5715ch2 - 2 Wound Rotor Induction Generators: Transients...

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2 -1 2 Wound Rotor Induction Generators: Transients and Control 2.1 Introduction . ...................................................................... 2 -1 2.2 The WRIG Phase Coordinate Model. ............................... 2 -2 2.3 The Space-Phasor Model of WRIG . ................................. 2 -5 2.4 Space-Phasor Equivalent Circuits and Diagrams . ........... 2 -7 2.5 Approaches to WRIG Transients. .................................... 2 -12 2.6 Static Power Converters for WRIGs . .............................. 2 -13 Direct AC–AC Converters DC Voltage Link AC–AC Converters 2.7 Vector Control of WRIG at Power Grid. ........................ 2 -18 Principles of Vector Control of Machine (Rotor)-Side Converter Vector Control of Source-Side Converter Wind Power WRIG Vector Control at the Power Grid 2.8 Direct Power Control (DPC) of WRIG at Power Grid. ....................................................................... 2 -34 The Concept of DPC 2.9 Independent Vector Control of Positive and Negative Sequence Currents. ........................................... 2 -39 2.10 Motion-Sensorless Control. ............................................. 2 -41 2.11 Vector Control in Stand-Alone Operation. .................... 2 -44 2.12 Self-Starting, Synchronization, and Loading at the Power Grid. ............................................................ 2 -45 2.13 Voltage and Current Low-Frequency Harmonics of WRIG. ........................................................................... 2 -49 2.14 Summary. .......................................................................... 2 -51 References. ................................................................................... 2 -53 2.1 Introduction Wound rotor induction generators (WRIGs) are used as variable-speed generators connected to a strong or a weak power grid or as motors in the same conditions. Moreover, WRIGs may operate as stand-alone generators for variable speed. In all these operational modes, WRIGs undergo transients. Transients may be caused by the following: • Prime mover torque variations for generator mode • Load machine torque variations for motor mode © 2006 by Taylor & Francis Group, LLC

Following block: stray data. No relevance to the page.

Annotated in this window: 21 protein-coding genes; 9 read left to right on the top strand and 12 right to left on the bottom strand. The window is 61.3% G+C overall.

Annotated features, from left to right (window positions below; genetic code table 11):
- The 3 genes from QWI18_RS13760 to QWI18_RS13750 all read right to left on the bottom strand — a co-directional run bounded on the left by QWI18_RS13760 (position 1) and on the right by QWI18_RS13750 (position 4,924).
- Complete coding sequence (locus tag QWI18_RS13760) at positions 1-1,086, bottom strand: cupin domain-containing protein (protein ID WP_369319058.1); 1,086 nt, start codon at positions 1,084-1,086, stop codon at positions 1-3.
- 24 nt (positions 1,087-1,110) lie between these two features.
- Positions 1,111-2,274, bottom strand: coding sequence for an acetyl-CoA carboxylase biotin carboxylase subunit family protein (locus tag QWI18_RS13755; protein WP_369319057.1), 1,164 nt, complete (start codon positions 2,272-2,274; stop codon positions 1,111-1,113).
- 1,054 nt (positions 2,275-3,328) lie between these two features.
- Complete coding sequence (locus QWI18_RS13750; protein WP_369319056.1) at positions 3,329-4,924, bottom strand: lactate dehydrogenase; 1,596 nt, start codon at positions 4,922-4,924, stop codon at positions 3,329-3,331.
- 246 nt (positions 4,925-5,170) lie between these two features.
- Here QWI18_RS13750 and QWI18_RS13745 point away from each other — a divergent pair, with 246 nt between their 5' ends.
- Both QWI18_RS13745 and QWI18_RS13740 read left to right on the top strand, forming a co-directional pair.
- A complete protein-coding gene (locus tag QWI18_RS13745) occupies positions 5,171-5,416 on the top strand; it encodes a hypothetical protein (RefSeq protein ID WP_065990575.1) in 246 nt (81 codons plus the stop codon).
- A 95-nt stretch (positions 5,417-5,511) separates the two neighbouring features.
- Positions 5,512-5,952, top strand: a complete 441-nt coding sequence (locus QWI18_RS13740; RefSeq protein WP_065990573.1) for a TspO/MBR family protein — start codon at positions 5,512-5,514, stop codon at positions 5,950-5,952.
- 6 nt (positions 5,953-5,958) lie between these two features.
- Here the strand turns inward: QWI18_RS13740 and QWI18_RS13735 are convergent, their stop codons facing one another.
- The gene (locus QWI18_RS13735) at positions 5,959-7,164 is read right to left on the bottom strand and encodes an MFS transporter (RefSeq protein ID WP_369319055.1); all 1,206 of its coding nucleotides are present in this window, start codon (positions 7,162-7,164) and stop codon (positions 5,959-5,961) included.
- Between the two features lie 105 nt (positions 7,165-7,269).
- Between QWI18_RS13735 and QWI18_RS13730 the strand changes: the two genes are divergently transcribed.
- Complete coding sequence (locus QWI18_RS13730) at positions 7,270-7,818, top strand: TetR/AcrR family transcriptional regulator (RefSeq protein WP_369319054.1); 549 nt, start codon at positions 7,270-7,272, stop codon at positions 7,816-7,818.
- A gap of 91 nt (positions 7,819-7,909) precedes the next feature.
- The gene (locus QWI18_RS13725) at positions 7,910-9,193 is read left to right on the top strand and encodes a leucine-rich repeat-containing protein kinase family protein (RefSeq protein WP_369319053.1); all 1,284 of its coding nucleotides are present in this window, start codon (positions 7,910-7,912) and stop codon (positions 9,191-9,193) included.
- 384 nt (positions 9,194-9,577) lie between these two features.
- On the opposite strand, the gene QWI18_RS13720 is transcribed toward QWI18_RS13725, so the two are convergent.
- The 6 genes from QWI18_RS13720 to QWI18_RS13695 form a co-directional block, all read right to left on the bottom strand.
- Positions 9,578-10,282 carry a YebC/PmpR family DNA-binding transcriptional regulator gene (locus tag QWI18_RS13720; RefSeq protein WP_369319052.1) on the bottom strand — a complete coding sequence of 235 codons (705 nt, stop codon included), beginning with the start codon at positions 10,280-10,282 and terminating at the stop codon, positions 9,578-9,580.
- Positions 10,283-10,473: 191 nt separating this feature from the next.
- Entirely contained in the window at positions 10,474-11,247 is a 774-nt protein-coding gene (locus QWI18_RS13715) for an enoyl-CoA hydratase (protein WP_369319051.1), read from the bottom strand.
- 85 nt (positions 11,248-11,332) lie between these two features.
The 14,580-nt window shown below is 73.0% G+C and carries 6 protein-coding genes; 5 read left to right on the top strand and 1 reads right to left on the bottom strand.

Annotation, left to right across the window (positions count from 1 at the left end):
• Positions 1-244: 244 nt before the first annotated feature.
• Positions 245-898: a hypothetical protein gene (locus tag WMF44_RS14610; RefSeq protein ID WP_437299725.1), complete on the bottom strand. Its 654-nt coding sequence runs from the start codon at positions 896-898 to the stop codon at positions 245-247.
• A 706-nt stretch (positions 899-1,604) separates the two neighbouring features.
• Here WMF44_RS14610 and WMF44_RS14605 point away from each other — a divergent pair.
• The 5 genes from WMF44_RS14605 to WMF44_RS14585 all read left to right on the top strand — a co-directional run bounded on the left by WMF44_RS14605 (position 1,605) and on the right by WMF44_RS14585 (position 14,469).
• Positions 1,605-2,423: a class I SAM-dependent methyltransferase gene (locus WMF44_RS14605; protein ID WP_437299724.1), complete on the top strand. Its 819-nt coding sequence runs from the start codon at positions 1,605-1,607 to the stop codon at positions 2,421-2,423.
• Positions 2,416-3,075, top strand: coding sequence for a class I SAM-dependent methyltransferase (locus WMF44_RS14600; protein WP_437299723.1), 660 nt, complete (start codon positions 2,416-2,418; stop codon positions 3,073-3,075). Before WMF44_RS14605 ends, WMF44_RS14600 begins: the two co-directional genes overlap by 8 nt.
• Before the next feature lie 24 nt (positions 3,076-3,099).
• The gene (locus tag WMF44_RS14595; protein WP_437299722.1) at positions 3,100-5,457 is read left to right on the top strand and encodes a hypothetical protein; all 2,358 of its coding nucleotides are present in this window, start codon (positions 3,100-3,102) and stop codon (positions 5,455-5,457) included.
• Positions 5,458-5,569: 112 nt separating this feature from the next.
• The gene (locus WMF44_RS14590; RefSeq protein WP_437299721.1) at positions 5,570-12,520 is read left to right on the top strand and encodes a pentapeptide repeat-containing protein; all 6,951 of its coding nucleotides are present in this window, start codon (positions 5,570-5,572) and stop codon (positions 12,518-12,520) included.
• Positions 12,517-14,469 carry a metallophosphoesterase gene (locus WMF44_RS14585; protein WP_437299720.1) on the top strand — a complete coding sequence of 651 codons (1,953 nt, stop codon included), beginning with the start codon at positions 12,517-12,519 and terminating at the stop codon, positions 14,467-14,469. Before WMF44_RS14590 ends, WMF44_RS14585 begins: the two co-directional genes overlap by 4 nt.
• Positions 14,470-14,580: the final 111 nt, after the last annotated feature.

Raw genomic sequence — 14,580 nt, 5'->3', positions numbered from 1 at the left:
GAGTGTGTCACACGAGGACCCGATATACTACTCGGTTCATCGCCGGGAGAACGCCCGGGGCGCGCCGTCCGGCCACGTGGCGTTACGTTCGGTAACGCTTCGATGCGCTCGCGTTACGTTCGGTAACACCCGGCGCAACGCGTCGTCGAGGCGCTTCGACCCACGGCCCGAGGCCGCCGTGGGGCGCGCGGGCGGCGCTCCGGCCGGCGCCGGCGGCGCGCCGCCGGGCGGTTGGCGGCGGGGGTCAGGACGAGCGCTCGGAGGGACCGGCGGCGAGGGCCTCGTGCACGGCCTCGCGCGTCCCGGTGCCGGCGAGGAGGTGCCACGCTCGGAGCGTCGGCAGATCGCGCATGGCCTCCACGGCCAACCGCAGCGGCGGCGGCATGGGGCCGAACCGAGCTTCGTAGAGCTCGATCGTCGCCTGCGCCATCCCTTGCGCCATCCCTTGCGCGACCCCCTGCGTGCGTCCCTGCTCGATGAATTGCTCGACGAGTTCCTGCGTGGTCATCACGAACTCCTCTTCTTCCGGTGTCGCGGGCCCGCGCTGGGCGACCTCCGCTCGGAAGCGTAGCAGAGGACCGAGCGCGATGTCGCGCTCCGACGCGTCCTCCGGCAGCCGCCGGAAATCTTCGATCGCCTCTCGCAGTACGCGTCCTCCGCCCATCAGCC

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2 -2 Variable Speed Generators • Power grid faults for generator mode • Electric load variations in stand-alone generator mode During transients, in general, speed and voltage, current amplitudes, power, torque, and frequency vary in time, until eventually, they stabilize to a new steady state. Dynamic models for typical prime movers (Chapter 3, Synchronous Generators ), such as hydraulic, wind, or steam (gas) turbines or internal combustion engines, are needed to investigate the complete transients of WRIGs. An adequate WRIG model for transients is imperative, along with close-loop control systems to provide stability in speed, voltage, and frequency response when the active and reactive power demands are varied. Typical static power converters capable of up to four-quadrant operation (super- and undersynchro- nous speed) also need to be investigated as a means for WRIG control for constant stator voltage and frequency, for limited variable speed range. Vector or direct power control methods with and without motion sensors are described, and sample transient response results are given. Behavior during power grid faults is also explored, as, in some applications, WRIGs are not to be disconnected during faults, in order to contribute quickly to power balance in the power grid right after fault clearing. Let us now proceed to tackle the above-mentioned issues one by one.
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5715ch2 - 2 Wound Rotor Induction Generators: Transients...

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